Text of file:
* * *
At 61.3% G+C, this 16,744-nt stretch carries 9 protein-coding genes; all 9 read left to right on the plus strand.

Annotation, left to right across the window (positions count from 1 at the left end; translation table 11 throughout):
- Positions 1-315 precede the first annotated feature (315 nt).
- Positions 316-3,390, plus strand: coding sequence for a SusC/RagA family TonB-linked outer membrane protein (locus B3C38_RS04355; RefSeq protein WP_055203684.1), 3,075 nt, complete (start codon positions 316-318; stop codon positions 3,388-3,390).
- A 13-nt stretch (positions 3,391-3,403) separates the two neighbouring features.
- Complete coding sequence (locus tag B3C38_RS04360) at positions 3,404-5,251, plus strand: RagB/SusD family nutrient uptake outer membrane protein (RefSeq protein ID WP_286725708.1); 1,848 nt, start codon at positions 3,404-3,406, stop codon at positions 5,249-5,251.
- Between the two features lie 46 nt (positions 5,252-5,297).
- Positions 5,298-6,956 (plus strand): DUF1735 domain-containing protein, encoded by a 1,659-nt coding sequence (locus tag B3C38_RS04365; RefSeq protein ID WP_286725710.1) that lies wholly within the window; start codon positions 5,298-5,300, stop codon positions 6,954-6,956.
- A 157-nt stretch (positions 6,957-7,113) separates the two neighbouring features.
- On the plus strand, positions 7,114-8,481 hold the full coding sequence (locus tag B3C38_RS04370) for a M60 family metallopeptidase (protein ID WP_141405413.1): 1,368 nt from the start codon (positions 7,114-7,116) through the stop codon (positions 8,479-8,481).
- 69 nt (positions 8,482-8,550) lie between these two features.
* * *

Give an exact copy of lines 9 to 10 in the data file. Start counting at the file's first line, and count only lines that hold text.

- A 157-nt stretch (positions 6,957-7,113) separates the two neighbouring features.
- On the plus strand, positions 7,114-8,481 hold the full coding sequence (locus tag B3C38_RS04370) for a M60 family metallopeptidase (protein ID WP_141405413.1): 1,368 nt from the start codon (positions 7,114-7,116) through the stop codon (positions 8,479-8,481).